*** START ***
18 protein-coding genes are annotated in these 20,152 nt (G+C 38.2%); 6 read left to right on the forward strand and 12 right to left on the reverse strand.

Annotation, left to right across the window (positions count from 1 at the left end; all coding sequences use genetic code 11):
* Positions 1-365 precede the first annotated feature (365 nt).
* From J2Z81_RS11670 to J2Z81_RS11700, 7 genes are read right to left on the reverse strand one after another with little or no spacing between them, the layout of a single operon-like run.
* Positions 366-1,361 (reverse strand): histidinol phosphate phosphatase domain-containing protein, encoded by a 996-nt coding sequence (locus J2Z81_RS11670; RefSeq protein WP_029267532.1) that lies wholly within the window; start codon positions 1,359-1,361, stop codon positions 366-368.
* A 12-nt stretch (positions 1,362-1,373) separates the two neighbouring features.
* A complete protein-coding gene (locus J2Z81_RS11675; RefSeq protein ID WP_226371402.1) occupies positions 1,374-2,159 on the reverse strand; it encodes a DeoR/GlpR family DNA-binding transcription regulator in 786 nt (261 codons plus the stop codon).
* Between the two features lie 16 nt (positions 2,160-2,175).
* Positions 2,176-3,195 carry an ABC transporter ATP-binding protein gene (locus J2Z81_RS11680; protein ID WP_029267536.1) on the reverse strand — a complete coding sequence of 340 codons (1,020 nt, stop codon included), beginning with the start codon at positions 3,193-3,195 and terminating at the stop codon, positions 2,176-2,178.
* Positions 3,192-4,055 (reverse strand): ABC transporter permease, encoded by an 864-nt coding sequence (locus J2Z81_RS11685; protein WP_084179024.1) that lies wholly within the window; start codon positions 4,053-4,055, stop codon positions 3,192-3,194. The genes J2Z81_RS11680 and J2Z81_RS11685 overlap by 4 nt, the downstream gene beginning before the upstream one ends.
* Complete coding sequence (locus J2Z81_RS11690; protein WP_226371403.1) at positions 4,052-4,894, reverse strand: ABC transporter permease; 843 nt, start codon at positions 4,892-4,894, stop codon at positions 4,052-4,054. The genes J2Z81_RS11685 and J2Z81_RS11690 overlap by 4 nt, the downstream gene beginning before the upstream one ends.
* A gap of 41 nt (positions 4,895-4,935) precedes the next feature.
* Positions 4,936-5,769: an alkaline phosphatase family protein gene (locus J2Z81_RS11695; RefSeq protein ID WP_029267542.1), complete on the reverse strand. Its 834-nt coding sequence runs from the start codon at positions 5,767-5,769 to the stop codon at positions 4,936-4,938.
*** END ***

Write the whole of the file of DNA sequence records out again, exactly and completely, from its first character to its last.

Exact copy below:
18 protein-coding genes are annotated in these 20,152 nt (G+C 38.2%); 6 read left to right on the forward strand and 12 right to left on the reverse strand.

Annotation, left to right across the window (positions count from 1 at the left end; all coding sequences use genetic code 11):
* Positions 1-365 precede the first annotated feature (365 nt).
* From J2Z81_RS11670 to J2Z81_RS11700, 7 genes are read right to left on the reverse strand one after another with little or no spacing between them, the layout of a single operon-like run.
* Positions 366-1,361 (reverse strand): histidinol phosphate phosphatase domain-containing protein, encoded by a 996-nt coding sequence (locus J2Z81_RS11670; RefSeq protein WP_029267532.1) that lies wholly within the window; start codon positions 1,359-1,361, stop codon positions 366-368.
* A 12-nt stretch (positions 1,362-1,373) separates the two neighbouring features.
* A complete protein-coding gene (locus J2Z81_RS11675; RefSeq protein ID WP_226371402.1) occupies positions 1,374-2,159 on the reverse strand; it encodes a DeoR/GlpR family DNA-binding transcription regulator in 786 nt (261 codons plus the stop codon).
* Between the two features lie 16 nt (positions 2,160-2,175).
* Positions 2,176-3,195 carry an ABC transporter ATP-binding protein gene (locus J2Z81_RS11680; protein ID WP_029267536.1) on the reverse strand — a complete coding sequence of 340 codons (1,020 nt, stop codon included), beginning with the start codon at positions 3,193-3,195 and terminating at the stop codon, positions 2,176-2,178.
* Positions 3,192-4,055 (reverse strand): ABC transporter permease, encoded by an 864-nt coding sequence (locus J2Z81_RS11685; protein WP_084179024.1) that lies wholly within the window; start codon positions 4,053-4,055, stop codon positions 3,192-3,194. The genes J2Z81_RS11680 and J2Z81_RS11685 overlap by 4 nt, the downstream gene beginning before the upstream one ends.
* Complete coding sequence (locus J2Z81_RS11690; protein WP_226371403.1) at positions 4,052-4,894, reverse strand: ABC transporter permease; 843 nt, start codon at positions 4,892-4,894, stop codon at positions 4,052-4,054. The genes J2Z81_RS11685 and J2Z81_RS11690 overlap by 4 nt, the downstream gene beginning before the upstream one ends.
* A gap of 41 nt (positions 4,895-4,935) precedes the next feature.
* Positions 4,936-5,769: an alkaline phosphatase family protein gene (locus J2Z81_RS11695; RefSeq protein ID WP_029267542.1), complete on the reverse strand. Its 834-nt coding sequence runs from the start codon at positions 5,767-5,769 to the stop codon at positions 4,936-4,938.